Recently, I had an experience—it wasn’t particularly remarkable at the time—but it has hung with me, causing me to think about the lessons that can be learned from seemingly meaningless moments.
Growing up in the 60s and 70s, I often found my heroes in the western movies playing on Saturday morning television. Gary Cooper in High Noon. Clint Eastwood in Hang’em High. John Wayne in—everything.
In the 80s, my fascination with cowboy swagger morphed into an affinity for action-hero images of Sylvester Stallone, Arnold Schwarzenegger and Bruce Willis single-handedly dispatching bad guys. They were strong, capable, fearless—without recognizing it, these films were both reflecting and shaping my sense of manhood.
I’m certain the impact of entertainment and media on women is just as powerful. I’m just not qualified to comment on it. That recognition is probably worth exploring, and is likely a lesson for all us with a Y chromosome, but for now let’s stick to becoming more mindful of the unseen forces that shape us. Being more mindful of these forces can liberate us from the mental constructs that often keep us from breakthroughs in our work and our relationships.
So what about my experience, this little epiphany of enlightenment?
While having lunch with a friend, I asked him a simple question about something important to me. The details don’t matter—what matters is I felt a little trepidation, even though there wasn’t much at stake here other than the potential for a brief moment of rejection if he had been unwilling to help. The good news is he was more than happy to help me and wondered why I hadn’t asked him sooner. I didn’t have a good answer, but his question prompted me to ask myself the same question.
But…”real men” don’t need help, right? Which brings me back to my heroes.
On some level, asking for help seemed risky. Vulnerable. I don’t do vulnerable much. John Wayne and Arnold don’t do vulnerable. Neither does Bruce Willis. They handle stuff. They know what to do. They shoot guns and blow up things. They respond to danger with a grin and spit unforgettable one-liners with ease.
“Go ahead, make my day.”
“I’ll be back.”
My point here isn’t to judge the mythology of film, television or even literature. It’s to help us all become more aware what impact these may be having on our choices. We recognize, I hope, that advertising is designed to create a need in us. If we pay attention, we can see it isn’t benign—but neither are our entertainment choices.
The good news is we don’t have to give up watching our favorite actors or actresses. We don’t have to let go of all our social mythology. But there are a few practical things we can do avoid having our mental blindspots from being reinforced. So what are they?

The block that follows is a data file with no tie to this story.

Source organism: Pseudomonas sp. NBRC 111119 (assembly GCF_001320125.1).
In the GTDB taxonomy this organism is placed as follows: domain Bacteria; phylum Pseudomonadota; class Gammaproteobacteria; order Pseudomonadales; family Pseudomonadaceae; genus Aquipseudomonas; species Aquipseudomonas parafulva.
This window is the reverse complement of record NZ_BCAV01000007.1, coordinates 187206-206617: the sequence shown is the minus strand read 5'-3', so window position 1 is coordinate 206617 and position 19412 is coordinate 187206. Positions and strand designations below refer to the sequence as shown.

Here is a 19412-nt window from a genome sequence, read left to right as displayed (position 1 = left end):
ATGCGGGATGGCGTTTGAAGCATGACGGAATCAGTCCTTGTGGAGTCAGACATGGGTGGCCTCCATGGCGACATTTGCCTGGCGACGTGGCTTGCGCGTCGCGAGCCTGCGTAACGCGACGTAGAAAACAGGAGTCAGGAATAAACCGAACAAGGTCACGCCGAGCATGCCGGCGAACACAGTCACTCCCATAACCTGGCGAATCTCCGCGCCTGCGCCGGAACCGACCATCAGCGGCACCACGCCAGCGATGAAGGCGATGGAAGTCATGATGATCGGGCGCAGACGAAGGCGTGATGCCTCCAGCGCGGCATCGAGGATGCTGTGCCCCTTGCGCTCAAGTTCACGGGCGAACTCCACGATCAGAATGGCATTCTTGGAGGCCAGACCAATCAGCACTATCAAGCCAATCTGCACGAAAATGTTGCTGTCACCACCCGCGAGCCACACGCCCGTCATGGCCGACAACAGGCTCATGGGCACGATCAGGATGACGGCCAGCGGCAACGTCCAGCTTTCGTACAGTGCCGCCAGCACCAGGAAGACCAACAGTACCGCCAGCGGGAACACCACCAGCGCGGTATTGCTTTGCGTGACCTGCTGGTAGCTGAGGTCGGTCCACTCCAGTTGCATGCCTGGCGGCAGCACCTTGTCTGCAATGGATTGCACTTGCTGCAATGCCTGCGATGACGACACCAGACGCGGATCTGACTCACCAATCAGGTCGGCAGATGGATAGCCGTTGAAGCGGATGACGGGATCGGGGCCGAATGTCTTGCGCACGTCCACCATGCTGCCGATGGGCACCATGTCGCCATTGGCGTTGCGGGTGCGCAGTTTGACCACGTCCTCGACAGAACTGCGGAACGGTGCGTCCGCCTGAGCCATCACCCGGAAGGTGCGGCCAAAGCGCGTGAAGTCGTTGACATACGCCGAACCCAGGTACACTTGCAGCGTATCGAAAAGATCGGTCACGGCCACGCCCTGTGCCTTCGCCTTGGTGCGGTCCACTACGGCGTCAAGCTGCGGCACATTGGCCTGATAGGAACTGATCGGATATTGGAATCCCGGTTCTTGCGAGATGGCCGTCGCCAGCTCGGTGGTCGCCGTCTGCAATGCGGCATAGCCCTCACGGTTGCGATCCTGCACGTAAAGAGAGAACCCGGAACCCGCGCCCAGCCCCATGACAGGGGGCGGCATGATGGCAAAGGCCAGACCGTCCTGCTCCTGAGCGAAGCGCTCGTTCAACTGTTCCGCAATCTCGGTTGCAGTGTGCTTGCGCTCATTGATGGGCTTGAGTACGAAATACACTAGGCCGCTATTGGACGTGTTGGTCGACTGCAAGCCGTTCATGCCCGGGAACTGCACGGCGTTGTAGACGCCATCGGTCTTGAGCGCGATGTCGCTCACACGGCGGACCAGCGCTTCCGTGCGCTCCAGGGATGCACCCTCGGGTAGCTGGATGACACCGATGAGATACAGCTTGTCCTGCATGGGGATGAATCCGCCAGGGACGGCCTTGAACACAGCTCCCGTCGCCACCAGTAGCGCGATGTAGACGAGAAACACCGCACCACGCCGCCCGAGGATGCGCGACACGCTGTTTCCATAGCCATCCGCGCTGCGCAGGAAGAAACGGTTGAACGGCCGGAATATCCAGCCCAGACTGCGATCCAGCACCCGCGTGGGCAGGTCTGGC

First, we need to recognize when we are watching or reading fiction. Whether the film deals with relationships, global conflict, history, despair or greed, these works contain both truth and error. They are fictional, but they are not without a perspective. The telling of a great story requires perspective—it requires the writer, directors and actors to take a position about what is good and what is bad. Being mindful of that perspective is important if we are to avoid the delusion that could result if we don’t.
Second, we can take some time to meditate on the perspective of the film, show or book. We can reflect on which characters reinforce healthy perspectives and which ones don’t. We can consider which emotions they stir up in us and wonder why they do so. It doesn’t require hours of effort. Most of us don’t watch or read in a vacuum. We read books others have read. We don’t usually go to the movies alone. We can simply ask one another something other than the question, “Did you enjoy it?” We can wonder how they limit or reinforce our view of the world, our experience and even why we might not ask for help.
Third, when we walk through our day, we can be mindful of how our own experience bias might be reinforced by the film, or how it might affect the decisions we make in our work, our relationships and our communities. Entertainment can reinforce how we think we should behave, how we should meet others expectations, or even the expectations we have of ourselves. It can also burden us to place those expectations on others. As we subtly place ourselves in the position of an expert, we unwittingly limit our options and our freedom.
Finally, we should read literature and watch films that might contain perspectives with which we disagree, or that we might otherwise not include in our entertainment choices. Stories that contain a “morality play” with which we are uncomfortable can help us grow. But we have to approach them deliberately, with humility and openness. We don’t have to agree with the message, but if we are unwilling to be gently challenged, talk only to people who agree with us or fail to think deeply about what has shaped us, we are destined to remain locked within prisons of judgment, condemnation and fear, confined by walls of our own construction.
Although it is a grand departure from the movie heroes I had as a child and young man, I’ve found a new hero in the Will Ferrell movie, Elf. The child-like faith of Buddy is inspiring. The incongruity of a grown man in green tights is hilarious. And I like smiling. It’s my favorite.
Buddy seems to have a complete lack of self-awareness, which means he can eat maple syrup-laden spaghetti. It means he can dance with reckless abandon. He can celebrate the world’s best cup of coffee. It means he can fall in love with (and be loved by) a woman he “shouldn’t.” Buddy teaches me things when when I don’t expect it. Almost all entertainment does. Some of it good, and some of it not so good. It turns out that the Willie Nelson song, “My Heroes Have Always Been Cowboys,” may need a little revision.
Sometimes, my heroes are elves.
Author: Jim Owens
Editor: Yoli Ramazzina